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Ethnic minorities in Georgia maintain an ambivalent attitude towards European integration: on one hand, they value the practical improvements to their social and economic conditions which greater European integration promises. On the other hand, a majority of ethnic minority representatives feel skeptical towards European integration, which limits their engagement, including, by preventing various opportunities provided by the EU, such as visa liberalization, educational and economic programs.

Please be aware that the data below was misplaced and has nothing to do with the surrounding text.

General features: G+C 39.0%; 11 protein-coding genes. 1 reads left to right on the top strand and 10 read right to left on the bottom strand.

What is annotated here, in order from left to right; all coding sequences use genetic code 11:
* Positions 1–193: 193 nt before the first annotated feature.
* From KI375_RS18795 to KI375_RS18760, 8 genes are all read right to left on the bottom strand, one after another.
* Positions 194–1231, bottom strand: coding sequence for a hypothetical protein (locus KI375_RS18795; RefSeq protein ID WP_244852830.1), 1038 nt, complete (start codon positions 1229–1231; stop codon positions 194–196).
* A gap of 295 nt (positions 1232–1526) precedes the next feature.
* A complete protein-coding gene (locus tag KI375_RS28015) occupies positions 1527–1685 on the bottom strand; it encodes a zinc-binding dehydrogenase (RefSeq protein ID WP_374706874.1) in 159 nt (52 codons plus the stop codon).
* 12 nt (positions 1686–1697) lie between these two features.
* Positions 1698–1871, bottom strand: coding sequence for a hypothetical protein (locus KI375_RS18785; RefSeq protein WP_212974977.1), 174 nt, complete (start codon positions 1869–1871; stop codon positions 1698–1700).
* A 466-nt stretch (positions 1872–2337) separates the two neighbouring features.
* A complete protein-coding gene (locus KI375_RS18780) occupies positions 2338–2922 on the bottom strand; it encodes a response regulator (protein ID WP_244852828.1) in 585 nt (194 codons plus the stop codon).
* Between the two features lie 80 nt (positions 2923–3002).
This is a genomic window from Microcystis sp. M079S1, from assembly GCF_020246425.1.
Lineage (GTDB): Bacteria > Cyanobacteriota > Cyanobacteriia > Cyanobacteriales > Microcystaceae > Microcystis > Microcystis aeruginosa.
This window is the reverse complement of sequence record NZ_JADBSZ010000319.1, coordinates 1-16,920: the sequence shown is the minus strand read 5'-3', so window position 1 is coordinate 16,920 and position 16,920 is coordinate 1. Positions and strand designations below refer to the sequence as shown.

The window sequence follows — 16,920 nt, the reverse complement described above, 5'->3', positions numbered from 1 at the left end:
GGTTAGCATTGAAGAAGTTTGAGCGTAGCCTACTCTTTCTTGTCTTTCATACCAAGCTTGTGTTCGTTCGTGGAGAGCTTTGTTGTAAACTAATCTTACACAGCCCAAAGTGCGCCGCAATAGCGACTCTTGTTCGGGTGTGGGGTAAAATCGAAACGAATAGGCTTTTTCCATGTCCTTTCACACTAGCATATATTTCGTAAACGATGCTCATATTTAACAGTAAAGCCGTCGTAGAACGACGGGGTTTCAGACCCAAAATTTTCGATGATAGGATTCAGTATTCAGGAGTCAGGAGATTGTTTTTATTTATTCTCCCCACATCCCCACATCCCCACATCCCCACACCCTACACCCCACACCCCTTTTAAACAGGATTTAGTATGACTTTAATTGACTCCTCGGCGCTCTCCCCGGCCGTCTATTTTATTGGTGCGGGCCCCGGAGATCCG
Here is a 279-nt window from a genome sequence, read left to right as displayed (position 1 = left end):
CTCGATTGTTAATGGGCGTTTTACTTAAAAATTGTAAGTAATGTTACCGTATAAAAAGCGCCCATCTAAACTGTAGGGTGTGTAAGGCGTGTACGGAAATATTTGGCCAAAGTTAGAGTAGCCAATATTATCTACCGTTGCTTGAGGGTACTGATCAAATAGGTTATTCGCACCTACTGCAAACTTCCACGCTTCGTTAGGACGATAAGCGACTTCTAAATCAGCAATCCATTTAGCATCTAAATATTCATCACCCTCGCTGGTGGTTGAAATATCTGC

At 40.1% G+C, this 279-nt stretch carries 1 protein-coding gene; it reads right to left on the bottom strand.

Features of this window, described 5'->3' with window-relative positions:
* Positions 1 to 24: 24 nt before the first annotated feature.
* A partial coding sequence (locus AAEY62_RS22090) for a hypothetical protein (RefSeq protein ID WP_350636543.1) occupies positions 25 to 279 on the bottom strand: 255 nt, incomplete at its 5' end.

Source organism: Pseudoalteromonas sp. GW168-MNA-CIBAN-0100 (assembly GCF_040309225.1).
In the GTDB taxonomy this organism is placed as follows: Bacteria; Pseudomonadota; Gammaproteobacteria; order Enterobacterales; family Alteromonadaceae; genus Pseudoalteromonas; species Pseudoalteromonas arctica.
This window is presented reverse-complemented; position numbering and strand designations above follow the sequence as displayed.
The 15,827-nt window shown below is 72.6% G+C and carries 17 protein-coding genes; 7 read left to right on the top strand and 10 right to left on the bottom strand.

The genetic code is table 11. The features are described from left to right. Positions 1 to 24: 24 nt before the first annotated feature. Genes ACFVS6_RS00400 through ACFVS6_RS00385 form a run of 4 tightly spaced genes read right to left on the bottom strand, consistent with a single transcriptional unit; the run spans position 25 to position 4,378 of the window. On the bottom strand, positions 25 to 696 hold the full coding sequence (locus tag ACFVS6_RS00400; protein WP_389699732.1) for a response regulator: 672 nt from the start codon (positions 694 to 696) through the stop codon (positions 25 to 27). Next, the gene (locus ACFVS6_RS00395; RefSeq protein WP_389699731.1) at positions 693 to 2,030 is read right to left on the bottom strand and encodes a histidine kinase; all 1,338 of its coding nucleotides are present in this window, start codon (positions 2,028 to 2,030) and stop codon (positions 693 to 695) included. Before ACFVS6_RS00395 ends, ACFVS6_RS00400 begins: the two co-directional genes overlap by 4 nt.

In this context, it is interesting to examine what structural and value-based challenges prevent ethnic minorities from fully comprehending the EU integration process and whether or not it is possible to manage the skepticism towards EU integration. To explore the issue thoroughly Georgian Institute of Politics (GIP) conducted the research in the framework of which the relevant state institutions’ representatives, civil society members and experts have been interviewed. In addition, the given policy brief is based on the focus groups organized in the two regions with the ethnic minorities settlements – Kvemo Kartli and Samtskhe-Javakheti. Discussions have been taken place in six municipalities totally – Marneuli, Gardabani, Dmanisi, Akhaltsikhe, Akhalkalaki and Ninotsminda. The research illustrates the following major findings: attitudes towards EU integration vary depending on age, gender and social status. In addition, skepticism is mostly directed towards real perspective of Georgia’s successful EU integration, rather than the idea of Europe itself. Those attitudes are fueled by stereotypical perceptions of EU, and Russia, as a “historical partner”. These challenges make it difficult for ethnic minorities to fully comprehend European integration and therefore, prevents them from receiving benefits related to the process.